Columbus Rotary Club has been meeting at Donner Center Shelter House due to Covid.

Rotarians l to r: Keith Weekman, Govenor Kirk, President Ben Wagner, Brian Walsh

Terre Haute North Interact Club
Increases Membership, Organizes Volunteer Events, and
Visits the Terre Haute North Rotary Club

Pictured from left to right: Kate Pfaff (Interact School Service Officer), Ellie Goodwin (Interact President), Caroline Effner (Four year Interact member), Olivia Effner (Interact Secretary), Ezra Gatrell (Not a member).
A beautiful day for Terre Haute’s 2021 Blueberry Festival!
A great way to start our service year!

by Libby Shearer, THN Rotary Liaison
Terre Haute North Interact Club was founded decades ago, followed by generations of women participating in service and leadership. After 18 months of volunteer opportunities and routine meetings being halted, the club is happy to announce that Interact Club is now co-ed! Membership interviews were conducted four weeks after the 2021-2022 school year began and the member list was posted soon after with seventy-three members, nine of them being boys. There are also nine Interact officers including the president, Ellie Goodwin.

So far this year, we have had two volunteer events. The first event was the Blueberry Festival on July 12 at Twelve Points. Interact members also worked a 9/11 Memorial Run hosted by the Wabash Valley Road Runners. Our next event is going to be on September 29, which will include volunteers passing out fruit to North’s fall athletes at their practices after school. As the list of events grows, members will also be visiting Rotarians at weekly luncheons. Our new members, as well as returning, are excited to experience this amazing opportunity to learn more about Rotary and service!
For the 9/11 Memorial Run, members were tasked with handing out medals to the participants after crossing the finish line.

After a long, early morning, our volunteers stand in front of the finish line to take a victory photo.
Pictured from left to right: Allie Kirkham (Three year Interact member), Libby Shearer (Interact Rotary Liaison), Bailey Truxal (Interact Community Service), Abbie Staggs (Interact Treasurer).

District 6580 Speech Contest 21-22
Offers Two Options for Participation

by Bettye Dunham, Administrative Assistant

Reasons why a club might consider hosting a speech contest:
Many vocations require skills in good communication, the ability to research and deliver information and ideas confidently. Understanding the importance of values enables the presenter to provide a balanced view which has considered ethical standards and the potential impact on self and others. The Rotary Four-Way Test Speech Contest provides a platform to build those skills aligned with the moral compass of Rotary’s Four-Way Test.

The aims of the contest are to:
I. Promote the values of Rotary that emphasize ethics and values in life.
II. Develop the confidence and self-esteem in students.
III. Develop relationships between Rotary and secondary schools.
IV. Provide an opportunity for students to test their skills before an audience.
V. Encourage and foster excellence in the art of public speaking.

This year due to the continued COVID situations in our communities we are offering two options for clubs to participate in the speech contest:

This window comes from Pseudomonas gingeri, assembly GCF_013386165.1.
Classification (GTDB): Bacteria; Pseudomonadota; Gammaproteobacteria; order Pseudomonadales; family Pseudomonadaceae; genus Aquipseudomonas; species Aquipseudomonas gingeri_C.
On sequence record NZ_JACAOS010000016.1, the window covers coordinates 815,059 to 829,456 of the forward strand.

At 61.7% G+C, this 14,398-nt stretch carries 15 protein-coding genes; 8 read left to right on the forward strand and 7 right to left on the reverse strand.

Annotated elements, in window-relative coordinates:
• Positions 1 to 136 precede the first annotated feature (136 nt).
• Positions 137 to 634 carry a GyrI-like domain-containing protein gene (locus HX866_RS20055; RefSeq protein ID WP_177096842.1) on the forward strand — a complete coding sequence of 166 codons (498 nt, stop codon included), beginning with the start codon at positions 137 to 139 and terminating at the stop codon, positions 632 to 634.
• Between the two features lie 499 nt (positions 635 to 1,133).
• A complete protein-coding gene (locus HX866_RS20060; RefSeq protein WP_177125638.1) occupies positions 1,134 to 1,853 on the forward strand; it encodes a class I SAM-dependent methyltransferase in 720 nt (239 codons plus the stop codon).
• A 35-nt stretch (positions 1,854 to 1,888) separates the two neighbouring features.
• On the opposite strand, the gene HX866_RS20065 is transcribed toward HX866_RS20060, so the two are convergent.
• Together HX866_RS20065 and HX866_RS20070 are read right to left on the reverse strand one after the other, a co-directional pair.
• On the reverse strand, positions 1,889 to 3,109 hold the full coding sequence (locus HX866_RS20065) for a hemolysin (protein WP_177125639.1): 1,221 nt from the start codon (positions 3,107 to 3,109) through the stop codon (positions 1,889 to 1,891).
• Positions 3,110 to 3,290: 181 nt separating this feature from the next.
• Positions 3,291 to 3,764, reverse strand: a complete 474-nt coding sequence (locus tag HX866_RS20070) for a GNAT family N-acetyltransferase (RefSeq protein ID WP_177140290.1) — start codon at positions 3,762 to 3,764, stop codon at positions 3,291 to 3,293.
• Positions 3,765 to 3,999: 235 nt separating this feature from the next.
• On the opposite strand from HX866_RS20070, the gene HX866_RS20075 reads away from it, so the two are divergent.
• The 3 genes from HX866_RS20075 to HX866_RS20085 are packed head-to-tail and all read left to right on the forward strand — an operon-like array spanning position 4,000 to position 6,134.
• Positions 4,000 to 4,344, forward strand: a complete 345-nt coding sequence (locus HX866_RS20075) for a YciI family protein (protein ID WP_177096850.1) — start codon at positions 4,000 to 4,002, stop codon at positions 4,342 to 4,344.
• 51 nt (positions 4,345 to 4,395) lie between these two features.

Option 1: If a club chooses to hold a speech contest but doesn’t choose to participate in the District Contest (see below) the District will do the following:

-Clubs can select the theme/topic of the speech and can alter the speech contest rules as they see fit. We hope the club will either choose the Four Way Test or the Rotary theme for 21-22: Service to Change Lives however this is the club’s choice.
-Once the club (or a panel of their choosing) have selected the winner the District will send the club $100 to be included as part of the prize money.

Option 2: If a club chooses to participate in the district speech contest, the following is the process to do so:
-The District contest rules must be followed, including the theme/title of the speech.
-Once the club has determined the winner of their club contest, they will video record the winner’s speech and send this to the district Administrative Assistant (following the rules stated) at Video recordings must be received by March lst.

-A panel of judges from different clubs around the district will review the speeches and, based on the scorecard (on Rules page), will rate the speeches. The District Speech coordinator will tally the scores and determine the lst, 2nd and 3rd place winners. All participants will be notified by March 15th of the winning speeches.
-The winner will be invited to speak at the District Conference lunch on April 9th to be held at the IU Memorial Union in Bloomington.
-Those selected as the winners will receive the following: lst place: $1000, 2nd place $500, 3rd place $250. (Note: If a club participates in the district, contest they do not receive the $100.)

The District Speech Contest Coordinator is Susan Adams (Area 8), a retired teacher and member of the New Albany Rotary Club. Judges for viewing the videos and choosing the winners are: Mike Collins, Terre Haute Club (Area 1), Bea Northcutt, Franklin Rotary Club (Area 2), Judi Brown, Jasper Rotary Club (Area 3), Joy Harter, Bloomington Rotary Club (Area 4), Beverly Teach, Brown County Rotary Club (Area 5), Tami Wenning, Greensburg Rotary Club (Area 6), and Travis Johnson, Evanville Morning Rotary Club (Area 7).

If you have questions please contact me, Bettye Dunham, Administrative Assistant, at or 502 609 1923.

Ninth Annual Jasper Rotary Athena Awards
Recognizes and Celebrates Women Leaders

by Julie Dutchess, Jasper Rotary Club
President Manda Combs presenting the 2021 ATHENA Leadership Award sculpture to Kelly Klauss